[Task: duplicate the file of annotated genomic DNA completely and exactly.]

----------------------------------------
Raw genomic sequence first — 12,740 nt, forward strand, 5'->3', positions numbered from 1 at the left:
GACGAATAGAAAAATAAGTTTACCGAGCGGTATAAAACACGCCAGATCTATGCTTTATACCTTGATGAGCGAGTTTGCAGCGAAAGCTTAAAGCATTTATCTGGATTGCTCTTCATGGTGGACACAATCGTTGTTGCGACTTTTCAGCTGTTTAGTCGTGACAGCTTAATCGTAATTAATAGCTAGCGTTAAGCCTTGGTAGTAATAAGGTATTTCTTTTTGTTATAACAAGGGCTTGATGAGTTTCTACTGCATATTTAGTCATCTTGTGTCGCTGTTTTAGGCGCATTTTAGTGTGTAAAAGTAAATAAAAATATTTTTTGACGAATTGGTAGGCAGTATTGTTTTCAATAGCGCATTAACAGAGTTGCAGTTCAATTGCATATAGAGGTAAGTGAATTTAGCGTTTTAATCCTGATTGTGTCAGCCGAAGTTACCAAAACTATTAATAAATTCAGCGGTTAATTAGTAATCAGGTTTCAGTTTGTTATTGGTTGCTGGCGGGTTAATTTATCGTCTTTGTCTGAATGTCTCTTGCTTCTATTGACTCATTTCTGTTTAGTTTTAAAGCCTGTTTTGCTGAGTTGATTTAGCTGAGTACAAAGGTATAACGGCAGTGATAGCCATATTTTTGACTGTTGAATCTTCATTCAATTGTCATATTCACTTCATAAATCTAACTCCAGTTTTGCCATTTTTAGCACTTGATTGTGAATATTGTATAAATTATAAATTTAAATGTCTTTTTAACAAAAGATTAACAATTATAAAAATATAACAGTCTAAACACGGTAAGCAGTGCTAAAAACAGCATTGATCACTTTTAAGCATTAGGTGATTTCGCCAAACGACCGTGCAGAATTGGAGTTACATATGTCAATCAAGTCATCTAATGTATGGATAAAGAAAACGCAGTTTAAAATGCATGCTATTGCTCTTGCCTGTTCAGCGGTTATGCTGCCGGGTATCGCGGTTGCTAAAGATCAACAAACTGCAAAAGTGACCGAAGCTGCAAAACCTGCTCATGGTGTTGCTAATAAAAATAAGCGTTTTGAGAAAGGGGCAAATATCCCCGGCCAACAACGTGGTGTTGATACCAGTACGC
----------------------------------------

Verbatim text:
Raw genomic sequence first — 12,740 nt, forward strand, 5'->3', positions numbered from 1 at the left:
GACGAATAGAAAAATAAGTTTACCGAGCGGTATAAAACACGCCAGATCTATGCTTTATACCTTGATGAGCGAGTTTGCAGCGAAAGCTTAAAGCATTTATCTGGATTGCTCTTCATGGTGGACACAATCGTTGTTGCGACTTTTCAGCTGTTTAGTCGTGACAGCTTAATCGTAATTAATAGCTAGCGTTAAGCCTTGGTAGTAATAAGGTATTTCTTTTTGTTATAACAAGGGCTTGATGAGTTTCTACTGCATATTTAGTCATCTTGTGTCGCTGTTTTAGGCGCATTTTAGTGTGTAAAAGTAAATAAAAATATTTTTTGACGAATTGGTAGGCAGTATTGTTTTCAATAGCGCATTAACAGAGTTGCAGTTCAATTGCATATAGAGGTAAGTGAATTTAGCGTTTTAATCCTGATTGTGTCAGCCGAAGTTACCAAAACTATTAATAAATTCAGCGGTTAATTAGTAATCAGGTTTCAGTTTGTTATTGGTTGCTGGCGGGTTAATTTATCGTCTTTGTCTGAATGTCTCTTGCTTCTATTGACTCATTTCTGTTTAGTTTTAAAGCCTGTTTTGCTGAGTTGATTTAGCTGAGTACAAAGGTATAACGGCAGTGATAGCCATATTTTTGACTGTTGAATCTTCATTCAATTGTCATATTCACTTCATAAATCTAACTCCAGTTTTGCCATTTTTAGCACTTGATTGTGAATATTGTATAAATTATAAATTTAAATGTCTTTTTAACAAAAGATTAACAATTATAAAAATATAACAGTCTAAACACGGTAAGCAGTGCTAAAAACAGCATTGATCACTTTTAAGCATTAGGTGATTTCGCCAAACGACCGTGCAGAATTGGAGTTACATATGTCAATCAAGTCATCTAATGTATGGATAAAGAAAACGCAGTTTAAAATGCATGCTATTGCTCTTGCCTGTTCAGCGGTTATGCTGCCGGGTATCGCGGTTGCTAAAGATCAACAAACTGCAAAAGTGACCGAAGCTGCAAAACCTGCTCATGGTGTTGCTAATAAAAATAAGCGTTTTGAGAAAGGGGCAAATATCCCCGGCCAACAACGTGGTGTTGATACCAGTACGC